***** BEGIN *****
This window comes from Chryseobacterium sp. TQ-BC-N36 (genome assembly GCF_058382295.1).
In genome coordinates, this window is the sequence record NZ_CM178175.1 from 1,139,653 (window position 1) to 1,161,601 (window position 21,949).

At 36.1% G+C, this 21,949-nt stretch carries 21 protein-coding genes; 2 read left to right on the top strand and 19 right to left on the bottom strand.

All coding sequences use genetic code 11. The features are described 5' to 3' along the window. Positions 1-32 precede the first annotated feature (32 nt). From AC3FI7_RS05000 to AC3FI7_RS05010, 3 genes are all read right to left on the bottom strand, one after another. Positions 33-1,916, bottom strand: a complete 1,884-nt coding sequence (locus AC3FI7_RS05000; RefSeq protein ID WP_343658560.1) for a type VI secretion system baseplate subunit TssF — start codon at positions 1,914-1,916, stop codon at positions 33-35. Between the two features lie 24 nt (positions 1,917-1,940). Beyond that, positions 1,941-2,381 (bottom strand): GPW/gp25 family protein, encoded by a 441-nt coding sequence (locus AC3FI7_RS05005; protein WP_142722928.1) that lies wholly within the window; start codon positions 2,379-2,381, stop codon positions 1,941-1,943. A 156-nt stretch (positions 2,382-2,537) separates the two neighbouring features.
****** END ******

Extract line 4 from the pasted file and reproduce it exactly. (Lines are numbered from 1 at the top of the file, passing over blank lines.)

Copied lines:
All coding sequences use genetic code 11. The features are described 5' to 3' along the window. Positions 1-32 precede the first annotated feature (32 nt). From AC3FI7_RS05000 to AC3FI7_RS05010, 3 genes are all read right to left on the bottom strand, one after another. Positions 33-1,916, bottom strand: a complete 1,884-nt coding sequence (locus AC3FI7_RS05000; RefSeq protein ID WP_343658560.1) for a type VI secretion system baseplate subunit TssF — start codon at positions 1,914-1,916, stop codon at positions 33-35. Between the two features lie 24 nt (positions 1,917-1,940). Beyond that, positions 1,941-2,381 (bottom strand): GPW/gp25 family protein, encoded by a 441-nt coding sequence (locus AC3FI7_RS05005; protein WP_142722928.1) that lies wholly within the window; start codon positions 2,379-2,381, stop codon positions 1,941-1,943. A 156-nt stretch (positions 2,382-2,537) separates the two neighbouring features.